I am chuckling here. I never thought I would see the death of Joan done as an interpretive dance (or seizure-inducing bad-drug-ingestion) routine...http://www.youtube.com/watch?v=9dmcTd947R8
'In 1953 on an evening while trying to sell a weapon to get to some money and drugs,
William Burroughs killed his wife, Joan Vollmer. Provoking each other constantly, they
decided to play together the legend of "William Tell"; she put a glass on her head and
he fired. Killed her on the spot. After her death, William started with his literary life.
In the chronology of their relationship it is interesting to note that theyve reached such
tension between them, a climax that never made it clear if Joans death was an actual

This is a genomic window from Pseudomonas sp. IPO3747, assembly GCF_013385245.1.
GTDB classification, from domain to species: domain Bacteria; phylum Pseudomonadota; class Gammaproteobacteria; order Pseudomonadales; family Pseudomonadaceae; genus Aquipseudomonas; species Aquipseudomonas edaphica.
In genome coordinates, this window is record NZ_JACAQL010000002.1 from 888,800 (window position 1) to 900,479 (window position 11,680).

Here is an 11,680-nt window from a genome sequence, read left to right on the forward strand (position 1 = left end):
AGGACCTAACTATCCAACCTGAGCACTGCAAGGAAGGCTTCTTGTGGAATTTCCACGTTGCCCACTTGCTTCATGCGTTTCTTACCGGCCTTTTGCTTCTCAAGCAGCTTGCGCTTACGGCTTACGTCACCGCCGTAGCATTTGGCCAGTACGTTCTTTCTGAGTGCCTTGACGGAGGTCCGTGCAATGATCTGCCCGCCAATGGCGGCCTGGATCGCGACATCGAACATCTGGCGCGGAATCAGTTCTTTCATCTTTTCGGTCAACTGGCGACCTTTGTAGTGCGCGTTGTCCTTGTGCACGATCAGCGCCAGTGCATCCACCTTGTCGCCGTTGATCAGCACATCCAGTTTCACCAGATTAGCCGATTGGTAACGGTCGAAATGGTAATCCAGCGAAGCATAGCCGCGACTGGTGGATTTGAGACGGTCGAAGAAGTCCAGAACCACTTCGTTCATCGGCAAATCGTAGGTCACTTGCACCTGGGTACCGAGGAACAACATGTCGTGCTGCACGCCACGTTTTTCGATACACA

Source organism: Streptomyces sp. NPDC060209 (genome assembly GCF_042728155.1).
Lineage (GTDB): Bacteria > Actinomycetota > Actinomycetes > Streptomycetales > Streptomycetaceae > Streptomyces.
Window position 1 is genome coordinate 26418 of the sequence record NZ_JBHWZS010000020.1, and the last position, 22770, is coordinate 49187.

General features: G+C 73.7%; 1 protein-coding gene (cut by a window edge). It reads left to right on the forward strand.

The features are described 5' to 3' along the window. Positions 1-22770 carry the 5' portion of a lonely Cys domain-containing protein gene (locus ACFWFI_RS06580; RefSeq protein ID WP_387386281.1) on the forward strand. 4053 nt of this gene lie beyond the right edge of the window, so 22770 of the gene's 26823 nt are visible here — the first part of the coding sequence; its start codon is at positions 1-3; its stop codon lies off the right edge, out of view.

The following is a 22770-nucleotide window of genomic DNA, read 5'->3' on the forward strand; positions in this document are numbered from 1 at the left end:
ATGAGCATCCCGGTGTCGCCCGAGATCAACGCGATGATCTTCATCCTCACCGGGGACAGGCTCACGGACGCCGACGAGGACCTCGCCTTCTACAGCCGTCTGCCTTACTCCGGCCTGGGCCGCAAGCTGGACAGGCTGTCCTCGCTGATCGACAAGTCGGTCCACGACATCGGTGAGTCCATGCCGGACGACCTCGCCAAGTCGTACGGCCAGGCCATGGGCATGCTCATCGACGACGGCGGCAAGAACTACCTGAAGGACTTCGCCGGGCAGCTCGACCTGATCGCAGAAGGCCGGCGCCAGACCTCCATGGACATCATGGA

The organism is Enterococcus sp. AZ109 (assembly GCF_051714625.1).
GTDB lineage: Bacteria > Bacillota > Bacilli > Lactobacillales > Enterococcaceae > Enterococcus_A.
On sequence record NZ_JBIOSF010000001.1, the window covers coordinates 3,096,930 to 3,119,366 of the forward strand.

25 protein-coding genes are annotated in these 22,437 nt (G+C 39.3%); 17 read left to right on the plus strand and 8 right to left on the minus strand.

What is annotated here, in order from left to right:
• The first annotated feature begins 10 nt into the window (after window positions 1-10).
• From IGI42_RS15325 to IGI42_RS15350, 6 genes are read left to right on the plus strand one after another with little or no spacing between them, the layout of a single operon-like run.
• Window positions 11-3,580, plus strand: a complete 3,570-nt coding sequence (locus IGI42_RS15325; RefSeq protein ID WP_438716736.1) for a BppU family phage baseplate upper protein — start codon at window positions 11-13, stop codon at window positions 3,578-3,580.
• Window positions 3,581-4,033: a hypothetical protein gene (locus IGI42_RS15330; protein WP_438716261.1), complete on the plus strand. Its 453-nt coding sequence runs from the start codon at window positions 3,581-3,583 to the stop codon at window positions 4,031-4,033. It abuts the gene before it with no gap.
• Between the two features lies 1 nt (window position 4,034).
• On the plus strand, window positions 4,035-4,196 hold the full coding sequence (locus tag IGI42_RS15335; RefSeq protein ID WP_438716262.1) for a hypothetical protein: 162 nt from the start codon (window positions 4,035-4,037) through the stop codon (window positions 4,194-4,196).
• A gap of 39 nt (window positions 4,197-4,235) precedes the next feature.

murder or either an accident.
It is from this anecdote, which became a legend, that Maria and Guillaume began to
investigate and fantasize. They wanted to explore the particularity when two people
reach a tension, where communication becomes a barrier and where every action
becomes an attack or power game to undermine each other.
Both proceeding from similar artistic backgrounds and dance techniques, such
as classical, modern, performance and visual arts, they also share a bond to
cinematography. The work of Maria and Guillaume is built around images and
architectural complex choreographies where the body becomes a messenger and the
narration an abstract painting.
Both characters they interpret are tormented by their emotions and through the
movement they express frustration and tension. They are trapped in the territory of a
cubical no mans land, having no other choice but to confront each other.
There is a particular focus on the 50s cinematic aestheticisms where each element,
from the costumes to the light and make up is there to create a universe with the aim
of creating a black and white film noir piece. Where the reality of the emotions is
being entwined with the plasticity proposed.'Whatever